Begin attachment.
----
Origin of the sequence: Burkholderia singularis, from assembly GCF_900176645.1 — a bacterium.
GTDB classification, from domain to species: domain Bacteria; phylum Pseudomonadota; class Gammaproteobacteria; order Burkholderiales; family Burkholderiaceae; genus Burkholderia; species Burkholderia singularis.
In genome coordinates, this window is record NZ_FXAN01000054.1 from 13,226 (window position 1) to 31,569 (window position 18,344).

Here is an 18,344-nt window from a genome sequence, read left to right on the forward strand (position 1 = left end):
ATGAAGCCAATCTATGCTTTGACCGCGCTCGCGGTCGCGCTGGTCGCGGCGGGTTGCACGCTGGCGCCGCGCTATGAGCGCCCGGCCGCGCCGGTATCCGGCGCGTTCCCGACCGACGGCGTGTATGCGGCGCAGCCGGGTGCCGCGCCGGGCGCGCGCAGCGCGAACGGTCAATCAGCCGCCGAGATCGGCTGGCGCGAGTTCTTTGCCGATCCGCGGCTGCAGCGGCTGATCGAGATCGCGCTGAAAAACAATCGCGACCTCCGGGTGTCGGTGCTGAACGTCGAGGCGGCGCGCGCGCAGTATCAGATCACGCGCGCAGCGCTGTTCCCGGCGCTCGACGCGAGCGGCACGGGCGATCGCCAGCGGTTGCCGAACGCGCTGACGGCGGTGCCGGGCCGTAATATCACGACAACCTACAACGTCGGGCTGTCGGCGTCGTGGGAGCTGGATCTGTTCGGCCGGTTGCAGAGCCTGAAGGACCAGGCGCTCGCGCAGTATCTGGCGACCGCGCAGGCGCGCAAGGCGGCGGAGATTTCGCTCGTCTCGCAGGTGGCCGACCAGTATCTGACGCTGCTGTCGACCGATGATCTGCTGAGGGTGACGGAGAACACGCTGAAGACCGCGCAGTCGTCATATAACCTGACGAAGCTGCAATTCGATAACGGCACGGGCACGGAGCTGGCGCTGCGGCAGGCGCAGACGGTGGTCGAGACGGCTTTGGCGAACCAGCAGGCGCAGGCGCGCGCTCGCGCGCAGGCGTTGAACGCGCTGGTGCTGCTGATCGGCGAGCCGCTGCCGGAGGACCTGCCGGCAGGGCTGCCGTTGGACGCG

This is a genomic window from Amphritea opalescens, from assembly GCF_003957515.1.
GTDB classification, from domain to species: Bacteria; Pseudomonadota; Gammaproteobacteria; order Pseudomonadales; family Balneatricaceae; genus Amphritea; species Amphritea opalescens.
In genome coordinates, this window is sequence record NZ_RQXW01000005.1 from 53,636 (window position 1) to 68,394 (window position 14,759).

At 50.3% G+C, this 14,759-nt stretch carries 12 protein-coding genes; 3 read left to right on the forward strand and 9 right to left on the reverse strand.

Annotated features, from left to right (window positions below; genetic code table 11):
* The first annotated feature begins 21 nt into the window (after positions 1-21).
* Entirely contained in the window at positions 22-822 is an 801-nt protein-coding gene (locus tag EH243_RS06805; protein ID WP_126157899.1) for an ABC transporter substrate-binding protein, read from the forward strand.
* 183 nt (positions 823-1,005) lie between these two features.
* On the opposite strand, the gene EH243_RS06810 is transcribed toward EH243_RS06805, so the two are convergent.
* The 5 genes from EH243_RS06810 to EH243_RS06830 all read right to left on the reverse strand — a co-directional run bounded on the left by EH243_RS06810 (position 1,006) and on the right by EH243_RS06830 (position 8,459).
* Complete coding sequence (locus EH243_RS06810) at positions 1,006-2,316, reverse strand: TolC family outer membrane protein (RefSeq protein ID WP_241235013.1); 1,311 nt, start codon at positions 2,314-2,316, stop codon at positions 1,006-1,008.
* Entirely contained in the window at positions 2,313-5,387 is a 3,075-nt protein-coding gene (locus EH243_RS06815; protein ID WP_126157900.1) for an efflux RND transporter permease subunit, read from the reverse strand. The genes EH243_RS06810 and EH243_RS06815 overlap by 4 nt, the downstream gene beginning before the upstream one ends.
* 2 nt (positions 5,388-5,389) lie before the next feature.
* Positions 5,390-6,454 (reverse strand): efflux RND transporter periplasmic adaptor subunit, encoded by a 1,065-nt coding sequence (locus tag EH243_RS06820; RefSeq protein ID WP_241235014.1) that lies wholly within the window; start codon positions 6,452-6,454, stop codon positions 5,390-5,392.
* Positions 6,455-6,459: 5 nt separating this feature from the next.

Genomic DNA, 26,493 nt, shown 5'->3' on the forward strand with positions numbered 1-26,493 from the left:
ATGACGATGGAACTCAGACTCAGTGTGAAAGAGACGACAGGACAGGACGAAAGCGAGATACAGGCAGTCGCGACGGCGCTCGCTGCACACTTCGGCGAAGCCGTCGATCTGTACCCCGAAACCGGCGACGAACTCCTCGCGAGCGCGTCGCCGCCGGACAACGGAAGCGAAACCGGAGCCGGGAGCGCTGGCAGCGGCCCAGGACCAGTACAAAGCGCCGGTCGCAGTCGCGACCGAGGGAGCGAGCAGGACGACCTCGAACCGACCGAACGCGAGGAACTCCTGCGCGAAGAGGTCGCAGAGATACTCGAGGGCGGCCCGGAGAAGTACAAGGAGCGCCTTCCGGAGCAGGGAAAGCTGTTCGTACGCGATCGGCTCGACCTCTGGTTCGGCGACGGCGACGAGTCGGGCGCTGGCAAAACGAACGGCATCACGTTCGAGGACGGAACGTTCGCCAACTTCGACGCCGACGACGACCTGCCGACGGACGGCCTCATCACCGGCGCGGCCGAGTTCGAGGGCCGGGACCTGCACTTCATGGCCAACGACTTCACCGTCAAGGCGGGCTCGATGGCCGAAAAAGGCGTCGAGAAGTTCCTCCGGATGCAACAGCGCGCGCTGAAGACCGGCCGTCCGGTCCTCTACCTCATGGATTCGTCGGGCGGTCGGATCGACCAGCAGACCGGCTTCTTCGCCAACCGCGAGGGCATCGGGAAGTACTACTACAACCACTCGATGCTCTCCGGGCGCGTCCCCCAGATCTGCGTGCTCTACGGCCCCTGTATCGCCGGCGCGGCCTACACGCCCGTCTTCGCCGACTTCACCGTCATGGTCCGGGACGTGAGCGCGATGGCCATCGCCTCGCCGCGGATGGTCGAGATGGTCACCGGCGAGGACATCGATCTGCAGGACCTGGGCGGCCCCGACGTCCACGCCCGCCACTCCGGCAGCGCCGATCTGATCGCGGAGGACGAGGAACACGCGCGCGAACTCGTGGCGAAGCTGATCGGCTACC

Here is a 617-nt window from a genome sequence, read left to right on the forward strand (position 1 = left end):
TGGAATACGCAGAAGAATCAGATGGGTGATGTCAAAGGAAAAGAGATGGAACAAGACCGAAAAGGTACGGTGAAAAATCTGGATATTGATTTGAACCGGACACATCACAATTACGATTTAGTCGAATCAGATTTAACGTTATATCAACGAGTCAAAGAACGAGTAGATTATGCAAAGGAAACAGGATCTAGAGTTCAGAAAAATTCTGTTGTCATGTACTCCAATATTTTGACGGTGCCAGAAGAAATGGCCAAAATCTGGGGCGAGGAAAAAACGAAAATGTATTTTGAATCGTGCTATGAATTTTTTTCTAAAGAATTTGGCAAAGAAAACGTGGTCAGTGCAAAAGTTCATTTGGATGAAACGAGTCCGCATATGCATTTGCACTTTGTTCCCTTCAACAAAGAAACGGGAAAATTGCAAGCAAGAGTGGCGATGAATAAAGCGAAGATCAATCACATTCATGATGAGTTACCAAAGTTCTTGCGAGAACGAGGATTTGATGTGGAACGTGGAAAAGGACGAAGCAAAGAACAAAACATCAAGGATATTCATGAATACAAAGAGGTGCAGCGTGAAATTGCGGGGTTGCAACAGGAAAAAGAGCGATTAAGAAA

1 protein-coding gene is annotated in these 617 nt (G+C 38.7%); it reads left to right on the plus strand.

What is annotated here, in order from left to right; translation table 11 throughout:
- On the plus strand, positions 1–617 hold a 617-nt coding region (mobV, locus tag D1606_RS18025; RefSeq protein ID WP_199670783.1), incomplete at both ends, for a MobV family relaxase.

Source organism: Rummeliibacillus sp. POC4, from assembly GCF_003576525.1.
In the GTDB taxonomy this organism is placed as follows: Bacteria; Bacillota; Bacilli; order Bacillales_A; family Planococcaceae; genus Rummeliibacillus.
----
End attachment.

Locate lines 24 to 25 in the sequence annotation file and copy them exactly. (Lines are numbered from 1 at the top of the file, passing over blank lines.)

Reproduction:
TGGAATACGCAGAAGAATCAGATGGGTGATGTCAAAGGAAAAGAGATGGAACAAGACCGAAAAGGTACGGTGAAAAATCTGGATATTGATTTGAACCGGACACATCACAATTACGATTTAGTCGAATCAGATTTAACGTTATATCAACGAGTCAAAGAACGAGTAGATTATGCAAAGGAAACAGGATCTAGAGTTCAGAAAAATTCTGTTGTCATGTACTCCAATATTTTGACGGTGCCAGAAGAAATGGCCAAAATCTGGGGCGAGGAAAAAACGAAAATGTATTTTGAATCGTGCTATGAATTTTTTTCTAAAGAATTTGGCAAAGAAAACGTGGTCAGTGCAAAAGTTCATTTGGATGAAACGAGTCCGCATATGCATTTGCACTTTGTTCCCTTCAACAAAGAAACGGGAAAATTGCAAGCAAGAGTGGCGATGAATAAAGCGAAGATCAATCACATTCATGATGAGTTACCAAAGTTCTTGCGAGAACGAGGATTTGATGTGGAACGTGGAAAAGGACGAAGCAAAGAACAAAACATCAAGGATATTCATGAATACAAAGAGGTGCAGCGTGAAATTGCGGGGTTGCAACAGGAAAAAGAGCGATTAAGAAA

1 protein-coding gene is annotated in these 617 nt (G+C 38.7%); it reads left to right on the plus strand.